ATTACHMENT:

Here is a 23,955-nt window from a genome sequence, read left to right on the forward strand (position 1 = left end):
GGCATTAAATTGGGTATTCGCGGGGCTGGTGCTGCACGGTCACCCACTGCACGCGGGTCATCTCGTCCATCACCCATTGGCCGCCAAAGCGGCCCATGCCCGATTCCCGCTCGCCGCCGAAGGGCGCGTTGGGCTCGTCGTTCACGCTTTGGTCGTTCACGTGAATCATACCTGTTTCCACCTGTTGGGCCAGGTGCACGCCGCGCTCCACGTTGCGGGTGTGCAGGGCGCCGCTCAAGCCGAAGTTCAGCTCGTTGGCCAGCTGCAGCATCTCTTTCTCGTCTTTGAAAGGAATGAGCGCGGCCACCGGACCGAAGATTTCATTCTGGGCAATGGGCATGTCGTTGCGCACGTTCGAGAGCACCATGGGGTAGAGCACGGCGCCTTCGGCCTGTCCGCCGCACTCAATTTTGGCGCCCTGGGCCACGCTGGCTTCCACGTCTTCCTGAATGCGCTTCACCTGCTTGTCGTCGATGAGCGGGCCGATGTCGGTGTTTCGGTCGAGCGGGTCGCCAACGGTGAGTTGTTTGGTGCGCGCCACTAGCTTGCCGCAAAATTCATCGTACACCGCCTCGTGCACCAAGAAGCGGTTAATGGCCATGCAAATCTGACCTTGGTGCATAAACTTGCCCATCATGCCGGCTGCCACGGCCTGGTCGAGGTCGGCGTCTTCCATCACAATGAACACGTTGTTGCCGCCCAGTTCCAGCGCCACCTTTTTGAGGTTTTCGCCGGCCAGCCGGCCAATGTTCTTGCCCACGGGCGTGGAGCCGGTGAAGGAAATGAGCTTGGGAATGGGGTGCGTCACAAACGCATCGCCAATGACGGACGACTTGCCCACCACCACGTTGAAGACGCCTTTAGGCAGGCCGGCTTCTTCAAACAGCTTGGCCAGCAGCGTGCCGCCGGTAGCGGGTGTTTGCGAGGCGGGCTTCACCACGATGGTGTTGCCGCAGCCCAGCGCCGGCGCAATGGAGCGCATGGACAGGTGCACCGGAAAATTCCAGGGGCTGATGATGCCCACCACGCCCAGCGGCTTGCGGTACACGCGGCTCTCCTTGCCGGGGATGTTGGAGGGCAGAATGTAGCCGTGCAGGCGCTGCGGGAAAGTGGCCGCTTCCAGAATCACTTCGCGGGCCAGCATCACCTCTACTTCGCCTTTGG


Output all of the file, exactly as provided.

Here is a 23,955-nt window from a genome sequence, read left to right on the forward strand (position 1 = left end):
GGCATTAAATTGGGTATTCGCGGGGCTGGTGCTGCACGGTCACCCACTGCACGCGGGTCATCTCGTCCATCACCCATTGGCCGCCAAAGCGGCCCATGCCCGATTCCCGCTCGCCGCCGAAGGGCGCGTTGGGCTCGTCGTTCACGCTTTGGTCGTTCACGTGAATCATACCTGTTTCCACCTGTTGGGCCAGGTGCACGCCGCGCTCCACGTTGCGGGTGTGCAGGGCGCCGCTCAAGCCGAAGTTCAGCTCGTTGGCCAGCTGCAGCATCTCTTTCTCGTCTTTGAAAGGAATGAGCGCGGCCACCGGACCGAAGATTTCATTCTGGGCAATGGGCATGTCGTTGCGCACGTTCGAGAGCACCATGGGGTAGAGCACGGCGCCTTCGGCCTGTCCGCCGCACTCAATTTTGGCGCCCTGGGCCACGCTGGCTTCCACGTCTTCCTGAATGCGCTTCACCTGCTTGTCGTCGATGAGCGGGCCGATGTCGGTGTTTCGGTCGAGCGGGTCGCCAACGGTGAGTTGTTTGGTGCGCGCCACTAGCTTGCCGCAAAATTCATCGTACACCGCCTCGTGCACCAAGAAGCGGTTAATGGCCATGCAAATCTGACCTTGGTGCATAAACTTGCCCATCATGCCGGCTGCCACGGCCTGGTCGAGGTCGGCGTCTTCCATCACAATGAACACGTTGTTGCCGCCCAGTTCCAGCGCCACCTTTTTGAGGTTTTCGCCGGCCAGCCGGCCAATGTTCTTGCCCACGGGCGTGGAGCCGGTGAAGGAAATGAGCTTGGGAATGGGGTGCGTCACAAACGCATCGCCAATGACGGACGACTTGCCCACCACCACGTTGAAGACGCCTTTAGGCAGGCCGGCTTCTTCAAACAGCTTGGCCAGCAGCGTGCCGCCGGTAGCGGGTGTTTGCGAGGCGGGCTTCACCACGATGGTGTTGCCGCAGCCCAGCGCCGGCGCAATGGAGCGCATGGACAGGTGCACCGGAAAATTCCAGGGGCTGATGATGCCCACCACGCCCAGCGGCTTGCGGTACACGCGGCTCTCCTTGCCGGGGATGTTGGAGGGCAGAATGTAGCCGTGCAGGCGCTGCGGGAAAGTGGCCGCTTCCAGAATCACTTCGCGGGCCAGCATCACCTCTACTTCGCCTTTGG